Plympton Selectmen held a brief meeting Monday, May 3, as well as had a tour of the basement of Town House and the second floor space once occupied by the police, who have moved to their new headquarters next door.
They discussed problems with the 1935 building, heard about mysterious problems with the new water filtration system at the Dennett Elementary School, and showed interest in a new shared service grant, if they are eligible after a waiting period from their last one.
Town House tour
Selectmen toured the basement offices of Town House along with the old Police Station, which will be renovated at some point in the near future to create more office space for town departments.
Jon Wilhelmsen, chairman of the Dennett Elementary School Committee, led the building tour. He is a “jack-of-all-trades”, according to Town Administrator Elizabeth Dennehy, and is being tapped for his expertise.
The Town House was originally built as a school in 1935. The space, especially the former police station, is odd, with various width walls that will likely be knocked out to convert many smaller rooms into an open space. Selectmen are considering one open room with a conference room for now until they decide on permanent uses.
The electrical panels in the building are old and need to be updated as well. Power disruptions occur due to the legacy equipment, which includes screw-in fuse boxes.
Selectmen also discussed the ongoing water leakage in the building’s basement, which houses the building department.
The structure may have mold and asbestos, and the extent of the problem is unknown. The drop-down ceiling tiles are brown and discolored in some places, and boxes in the offices show signs of water damage.
While many problems were identified by Wilhelmsen and selectmen, definitive solutions are still being worked out.
Wilhelmsen, who is also chairman of the Plympton School Committee, reported mysterious news from the Dennett Elementary School. The Department of Environmental Protection- approved water filtration system recently installed to filter out impurities in the water, including lead, is not working, he said.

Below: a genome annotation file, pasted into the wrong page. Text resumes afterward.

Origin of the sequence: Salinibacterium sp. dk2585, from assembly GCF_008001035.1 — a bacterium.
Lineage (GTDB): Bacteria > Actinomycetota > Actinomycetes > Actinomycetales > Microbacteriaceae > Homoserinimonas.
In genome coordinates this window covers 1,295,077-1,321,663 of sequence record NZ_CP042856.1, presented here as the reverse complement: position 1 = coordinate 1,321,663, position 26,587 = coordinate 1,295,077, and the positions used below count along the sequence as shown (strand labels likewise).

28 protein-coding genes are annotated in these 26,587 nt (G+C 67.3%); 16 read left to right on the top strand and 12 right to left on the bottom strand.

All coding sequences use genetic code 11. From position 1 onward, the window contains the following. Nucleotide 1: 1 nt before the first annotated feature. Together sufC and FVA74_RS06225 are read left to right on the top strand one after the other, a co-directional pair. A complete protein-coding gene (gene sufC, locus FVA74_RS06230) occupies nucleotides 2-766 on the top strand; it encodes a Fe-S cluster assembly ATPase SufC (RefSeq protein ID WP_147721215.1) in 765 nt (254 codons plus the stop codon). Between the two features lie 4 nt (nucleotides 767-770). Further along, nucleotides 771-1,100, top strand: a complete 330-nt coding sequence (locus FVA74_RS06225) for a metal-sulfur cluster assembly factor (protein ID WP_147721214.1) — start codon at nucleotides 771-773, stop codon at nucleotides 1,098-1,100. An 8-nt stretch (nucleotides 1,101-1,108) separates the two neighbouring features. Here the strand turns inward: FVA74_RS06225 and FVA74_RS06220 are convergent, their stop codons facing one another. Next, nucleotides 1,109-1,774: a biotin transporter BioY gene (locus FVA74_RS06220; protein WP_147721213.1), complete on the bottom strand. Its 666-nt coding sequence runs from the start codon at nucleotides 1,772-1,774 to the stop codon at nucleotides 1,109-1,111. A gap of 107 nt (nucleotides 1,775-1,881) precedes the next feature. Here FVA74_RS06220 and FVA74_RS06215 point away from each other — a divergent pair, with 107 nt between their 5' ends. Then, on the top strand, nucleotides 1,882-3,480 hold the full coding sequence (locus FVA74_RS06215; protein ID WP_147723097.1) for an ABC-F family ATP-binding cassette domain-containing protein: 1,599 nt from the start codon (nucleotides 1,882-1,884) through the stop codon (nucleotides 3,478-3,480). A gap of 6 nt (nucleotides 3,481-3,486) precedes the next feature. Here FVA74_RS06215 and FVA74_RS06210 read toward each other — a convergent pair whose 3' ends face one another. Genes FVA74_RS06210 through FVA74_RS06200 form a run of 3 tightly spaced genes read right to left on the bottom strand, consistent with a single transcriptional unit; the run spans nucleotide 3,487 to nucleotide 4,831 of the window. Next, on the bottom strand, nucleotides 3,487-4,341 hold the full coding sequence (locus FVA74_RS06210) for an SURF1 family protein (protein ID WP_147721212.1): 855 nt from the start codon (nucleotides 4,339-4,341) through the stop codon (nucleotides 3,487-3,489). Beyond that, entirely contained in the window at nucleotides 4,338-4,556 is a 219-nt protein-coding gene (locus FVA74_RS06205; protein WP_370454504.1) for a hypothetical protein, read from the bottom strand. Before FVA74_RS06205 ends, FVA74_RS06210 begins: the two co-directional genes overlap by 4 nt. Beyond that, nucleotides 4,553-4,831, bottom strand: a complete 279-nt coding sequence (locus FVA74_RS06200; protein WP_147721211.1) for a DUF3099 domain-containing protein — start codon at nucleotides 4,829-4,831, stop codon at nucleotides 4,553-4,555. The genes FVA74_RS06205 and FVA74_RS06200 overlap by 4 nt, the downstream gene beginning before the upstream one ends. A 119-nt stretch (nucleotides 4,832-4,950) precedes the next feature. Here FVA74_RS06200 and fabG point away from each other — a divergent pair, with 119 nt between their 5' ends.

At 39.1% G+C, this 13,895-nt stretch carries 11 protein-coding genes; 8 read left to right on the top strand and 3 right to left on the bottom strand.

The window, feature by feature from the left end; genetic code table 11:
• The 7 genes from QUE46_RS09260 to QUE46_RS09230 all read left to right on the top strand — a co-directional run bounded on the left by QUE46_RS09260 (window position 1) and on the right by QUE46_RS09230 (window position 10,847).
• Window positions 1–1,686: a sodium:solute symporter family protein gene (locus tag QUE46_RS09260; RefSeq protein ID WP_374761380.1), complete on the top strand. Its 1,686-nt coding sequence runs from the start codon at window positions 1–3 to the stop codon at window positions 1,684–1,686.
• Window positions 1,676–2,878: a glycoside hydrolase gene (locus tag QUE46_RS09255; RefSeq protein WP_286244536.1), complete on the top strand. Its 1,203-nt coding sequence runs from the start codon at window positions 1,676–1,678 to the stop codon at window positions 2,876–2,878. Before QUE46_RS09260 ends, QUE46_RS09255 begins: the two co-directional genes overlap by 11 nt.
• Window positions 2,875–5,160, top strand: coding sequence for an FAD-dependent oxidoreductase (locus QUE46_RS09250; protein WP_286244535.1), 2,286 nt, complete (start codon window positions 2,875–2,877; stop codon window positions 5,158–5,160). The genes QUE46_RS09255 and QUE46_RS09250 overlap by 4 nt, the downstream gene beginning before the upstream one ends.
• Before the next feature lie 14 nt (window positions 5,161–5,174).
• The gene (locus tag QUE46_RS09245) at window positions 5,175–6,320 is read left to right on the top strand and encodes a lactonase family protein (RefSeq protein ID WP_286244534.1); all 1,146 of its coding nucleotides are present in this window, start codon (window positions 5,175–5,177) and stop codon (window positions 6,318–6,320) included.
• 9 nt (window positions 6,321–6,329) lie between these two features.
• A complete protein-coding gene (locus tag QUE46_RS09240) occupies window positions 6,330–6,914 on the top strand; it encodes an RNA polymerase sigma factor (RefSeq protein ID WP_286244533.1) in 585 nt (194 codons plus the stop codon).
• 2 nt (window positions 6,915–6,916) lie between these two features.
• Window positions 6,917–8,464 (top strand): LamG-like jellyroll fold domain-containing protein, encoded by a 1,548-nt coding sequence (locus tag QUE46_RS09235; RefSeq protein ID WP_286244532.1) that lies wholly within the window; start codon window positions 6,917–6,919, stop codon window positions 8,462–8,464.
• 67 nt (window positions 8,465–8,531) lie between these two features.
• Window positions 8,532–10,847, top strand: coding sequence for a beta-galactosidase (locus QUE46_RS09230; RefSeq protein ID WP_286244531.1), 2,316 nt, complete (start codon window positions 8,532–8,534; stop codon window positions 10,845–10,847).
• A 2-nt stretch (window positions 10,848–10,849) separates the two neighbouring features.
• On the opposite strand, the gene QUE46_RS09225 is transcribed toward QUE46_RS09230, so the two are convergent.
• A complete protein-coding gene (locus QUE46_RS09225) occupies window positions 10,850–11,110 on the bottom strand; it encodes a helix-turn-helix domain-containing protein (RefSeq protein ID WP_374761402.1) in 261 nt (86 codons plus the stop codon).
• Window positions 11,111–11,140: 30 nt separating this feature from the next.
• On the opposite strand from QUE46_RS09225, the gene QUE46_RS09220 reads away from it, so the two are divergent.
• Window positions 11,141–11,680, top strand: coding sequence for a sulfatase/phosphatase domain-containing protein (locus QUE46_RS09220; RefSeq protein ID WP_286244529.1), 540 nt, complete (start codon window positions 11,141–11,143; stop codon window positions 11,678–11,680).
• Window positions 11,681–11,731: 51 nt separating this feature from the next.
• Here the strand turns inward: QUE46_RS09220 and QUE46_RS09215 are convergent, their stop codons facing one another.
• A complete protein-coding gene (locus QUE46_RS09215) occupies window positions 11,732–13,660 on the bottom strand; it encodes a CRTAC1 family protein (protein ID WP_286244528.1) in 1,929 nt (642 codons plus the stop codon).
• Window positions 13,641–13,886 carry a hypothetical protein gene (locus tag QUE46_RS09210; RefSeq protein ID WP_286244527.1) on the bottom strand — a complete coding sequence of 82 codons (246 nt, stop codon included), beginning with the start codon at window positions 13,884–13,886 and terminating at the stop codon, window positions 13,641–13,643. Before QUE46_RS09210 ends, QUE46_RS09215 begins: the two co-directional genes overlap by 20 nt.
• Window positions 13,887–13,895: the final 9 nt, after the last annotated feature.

The manufacturer insists that it is working properly, but random testing of water samples is showing that it is in fact adding lead into the water, according to Wilhelmsen. No one is sure exactly why.
He said that students have never been drinking the water and that there has been no interruption to their bottled water program for students and staff. The water is not a danger to them, according to Wilhelmsen.
Selectman Chairman Christine Joy asked if there was any recourse in terms of a warranty or guaranty on the system. All options are on the table, Wilhelmsen said, and he appeared frustrated with the situation.
He also reported that the incoming kindergarten class size will increase by 10 students this fall, to 39, with the potential to go up. There will still be two teachers and two aides for the students. The school, which is small compared to surrounding schools, is preparing for a “growth spurt.”
Shared service grant
Plympton and Halifax continue to flirt with the idea of a shared service, and even though they received a grant recently to explore a shared fire department, that did not come to pass, Plympton may be eligible for a grant to explore a different avenue, after a waiting period from the last grant, said Dennehy.
Selectmen in both Halifax and Plympton have stated they are open to the idea of shared services, and a few have made it no secret that they would like to explore the idea of improving their senior service through a regionalized approach.
In Halifax, newly-elected Selectman Gordon Andrews has been a vocal proponent of regionalization, and Plympton Selectmen appeared open to the idea of exploring a shared service grant as well at their meeting. Dennehy said that “something” with seniors may be in the works if they were to get a grant.
Dennehy is investigating how soon the town can apply for a grant, if indeed they are eligible.
• The next regularly scheduled meeting of the Board of Selectmen will be June 17, 2019, at 6 p.m. at Town House, unless otherwise posted.